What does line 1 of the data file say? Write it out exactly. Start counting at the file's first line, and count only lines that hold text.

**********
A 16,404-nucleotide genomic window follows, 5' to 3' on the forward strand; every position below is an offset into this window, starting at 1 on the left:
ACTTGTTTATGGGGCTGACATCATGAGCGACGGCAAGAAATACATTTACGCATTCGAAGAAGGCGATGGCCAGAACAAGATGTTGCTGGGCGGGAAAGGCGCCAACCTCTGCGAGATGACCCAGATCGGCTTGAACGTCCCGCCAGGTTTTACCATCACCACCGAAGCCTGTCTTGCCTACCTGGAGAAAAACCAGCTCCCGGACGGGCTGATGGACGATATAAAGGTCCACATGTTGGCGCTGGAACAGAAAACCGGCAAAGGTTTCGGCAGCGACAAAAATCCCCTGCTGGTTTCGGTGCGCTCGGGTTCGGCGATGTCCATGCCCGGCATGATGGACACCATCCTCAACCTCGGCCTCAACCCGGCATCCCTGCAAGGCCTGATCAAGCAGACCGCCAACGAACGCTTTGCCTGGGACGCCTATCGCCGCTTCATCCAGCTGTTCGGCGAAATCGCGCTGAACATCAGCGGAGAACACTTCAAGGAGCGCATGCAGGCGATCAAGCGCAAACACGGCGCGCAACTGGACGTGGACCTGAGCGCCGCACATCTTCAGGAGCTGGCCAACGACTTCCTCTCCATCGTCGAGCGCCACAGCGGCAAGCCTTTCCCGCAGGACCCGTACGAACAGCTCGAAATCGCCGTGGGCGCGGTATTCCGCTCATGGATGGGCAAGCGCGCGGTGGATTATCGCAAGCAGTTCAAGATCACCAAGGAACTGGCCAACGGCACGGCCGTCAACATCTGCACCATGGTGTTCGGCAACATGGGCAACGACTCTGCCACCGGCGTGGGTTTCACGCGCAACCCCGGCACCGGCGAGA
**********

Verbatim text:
A 16,404-nucleotide genomic window follows, 5' to 3' on the forward strand; every position below is an offset into this window, starting at 1 on the left: